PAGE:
William Vernon records a Duke of Burgundy from Cambridgeshire.
1699 Petiver describes several British species for the first time: Grayling, Heath Fritillary, High Brown Fritillary, Pearl-bordered Fritillary and Silver-washed Fritillary.
1702 A female Bath White is recorded by William Vernon from Gamlingay in Cambridgeshire. Petiver subsequently figures the specimen in 1717, in his Papilionum Britanniae Icones, alongside a male Bath White taken at Hampstead. Petiver, believing the male and female to be different species, names them "The slight greenish Half-mourner" and "Vernon's greenish Half-mourner" respectively.
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Male (top) and Female (bottom) Bath White
James Petiver describes Purple Hairstreak and Queen of Spain Fritillary for the first time. Although Petiver described the Queen of Spain Fritillary from a Latvian specimen (and referred to it as the "Riga Fritillary"), it is believed that the first British specimens were caught around the same time from Gamlingay, Cambridgeshire, by William Vernon and others.
1703 Petiver describes Brown Hairstreak, White Admiral and White-letter Hairstreak for the first time.

Glanville Fritillary is recorded by Lady Eleanor Glanville while visiting Lincolnshire. She sends some specimens to James Petiver who goes on to illustrate it in his Gazophylacii naturae et artis, naming it the Lincolnshire Fritillary. There were several subsequent name changes and, after Lady Glanville's death in 1709, is ultimately renamed in her honour by James Dutfield in 1748.
1704 Petiver describes Brown Argus, Chalk Hill Blue, Large Skipper, Purple Emperor and Small Skipper for the first time.
1710 Historia Insectorum, by John Ray, is published posthumously five years after the author's death. This book (again, in Latin) describes 48 species of butterfly that are believed to be British, including the following that are described for the first time: Holly Blue, Marsh Fritillary, Mazarine Blue, Scarce Swallowtail and Small Copper. However, the author does treat the Scarce Swallowtail as a mere recollection and this record is, therefore, uncertain. Subsequent sightings of this species are discussed in detail in [Salmon]. Ray also mentions Camberwell Beauty, but does not claim it as a British species.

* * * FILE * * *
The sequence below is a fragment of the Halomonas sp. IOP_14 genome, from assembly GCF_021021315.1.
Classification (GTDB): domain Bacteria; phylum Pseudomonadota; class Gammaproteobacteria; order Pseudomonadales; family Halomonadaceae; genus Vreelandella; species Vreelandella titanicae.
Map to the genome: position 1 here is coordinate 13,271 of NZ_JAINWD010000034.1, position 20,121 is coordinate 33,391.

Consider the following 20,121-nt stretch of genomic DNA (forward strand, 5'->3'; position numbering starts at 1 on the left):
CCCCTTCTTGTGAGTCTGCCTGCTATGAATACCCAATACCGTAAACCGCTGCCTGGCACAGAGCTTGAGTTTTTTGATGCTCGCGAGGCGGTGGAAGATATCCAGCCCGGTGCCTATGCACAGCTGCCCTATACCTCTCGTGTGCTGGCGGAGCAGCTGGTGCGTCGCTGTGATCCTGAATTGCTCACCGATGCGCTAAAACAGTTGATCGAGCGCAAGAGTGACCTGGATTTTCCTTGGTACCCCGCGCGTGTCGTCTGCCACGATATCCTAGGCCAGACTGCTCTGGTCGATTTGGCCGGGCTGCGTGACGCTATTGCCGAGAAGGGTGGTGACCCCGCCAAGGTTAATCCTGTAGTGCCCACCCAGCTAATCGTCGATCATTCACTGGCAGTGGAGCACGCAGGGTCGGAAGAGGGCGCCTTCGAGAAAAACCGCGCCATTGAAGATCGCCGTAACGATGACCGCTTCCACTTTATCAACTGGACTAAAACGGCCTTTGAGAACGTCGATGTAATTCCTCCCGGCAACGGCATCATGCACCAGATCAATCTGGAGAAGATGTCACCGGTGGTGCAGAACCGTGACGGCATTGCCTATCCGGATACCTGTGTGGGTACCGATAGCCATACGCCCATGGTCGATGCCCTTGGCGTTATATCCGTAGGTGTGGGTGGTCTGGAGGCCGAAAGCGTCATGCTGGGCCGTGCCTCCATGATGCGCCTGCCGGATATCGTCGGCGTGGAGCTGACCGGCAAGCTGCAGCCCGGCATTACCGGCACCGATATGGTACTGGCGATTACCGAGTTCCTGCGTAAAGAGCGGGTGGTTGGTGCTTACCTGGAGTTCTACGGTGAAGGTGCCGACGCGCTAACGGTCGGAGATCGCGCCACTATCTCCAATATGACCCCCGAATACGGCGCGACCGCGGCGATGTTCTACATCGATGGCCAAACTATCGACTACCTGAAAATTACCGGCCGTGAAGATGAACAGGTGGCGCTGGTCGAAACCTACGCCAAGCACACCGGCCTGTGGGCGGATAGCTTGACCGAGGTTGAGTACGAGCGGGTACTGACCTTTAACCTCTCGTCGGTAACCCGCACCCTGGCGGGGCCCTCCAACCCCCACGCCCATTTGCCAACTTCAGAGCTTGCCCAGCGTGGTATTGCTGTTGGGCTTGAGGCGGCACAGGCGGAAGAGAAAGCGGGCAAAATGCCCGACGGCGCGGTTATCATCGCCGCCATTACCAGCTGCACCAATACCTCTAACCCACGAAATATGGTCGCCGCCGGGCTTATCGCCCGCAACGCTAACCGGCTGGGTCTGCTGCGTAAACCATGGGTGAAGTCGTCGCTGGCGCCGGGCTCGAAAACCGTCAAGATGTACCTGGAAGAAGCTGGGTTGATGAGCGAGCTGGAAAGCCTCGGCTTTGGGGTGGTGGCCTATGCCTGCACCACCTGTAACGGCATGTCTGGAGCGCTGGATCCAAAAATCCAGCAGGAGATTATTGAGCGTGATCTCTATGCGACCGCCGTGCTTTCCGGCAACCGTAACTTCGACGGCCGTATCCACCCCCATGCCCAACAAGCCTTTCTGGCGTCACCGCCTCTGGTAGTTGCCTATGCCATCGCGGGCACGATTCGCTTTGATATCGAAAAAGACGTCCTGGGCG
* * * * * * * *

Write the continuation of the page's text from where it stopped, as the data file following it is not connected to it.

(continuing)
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John Ray
1717 James Petiver publishes Papilionum Britanniae Icones in which he describes Albin's Hampstead Eye. This is an Indo-Australasian species (Junonia villida) and it is thought that Albin (who provided Petiver with this specimen) had inadvertently misplaced this specimen in his collection, believing he had taken this individual at Hampstead Heath, which was a popular site for naturalists at the time.
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Petiver's Engraving1853 Illustration of Albin's specimen by F.O.MorrisJunonia villida
Photo © David Cook
1749 Maurice Johnson, founder and secretary of the Spalding Gentlemen's Society, presents the society with a Large Copper taken at Dozen's Bank, West Pinchbeck, near Spalding in Lincolnshire.
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Maurice Johnson
The English Moths and Butterflies: Together with the Plants, Flowers and Fruits whereon they Feed, by Benjamin Wilkes, is published in which Camberwell Beauty (the "Willow Butterfly") is described as British for the first time.
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1769 Scotch Argus is recorded between 1760 and 1769 (the exact date is unknown) by Dr. John Walker (Professor of Natural History at Edinburgh University) from the Isle of Bute. Tradition has it that the Scotch Argus was first recorded by Sir Patrick Walker in 1804 when he first discovered the Arran Brown on the Isle of Arran. However, specimens have come to light that were taken much earlier, the earliest of which is mentioned here.
1770 Scarce Copper is recorded from the Warrington area (formerly in Lancashire, now Cheshire) by naturalist Johann Reinhold Forster in his A Catalogue of British Insects. Forster says that the species was in such good numbers that he was able to give specimens to other collectors.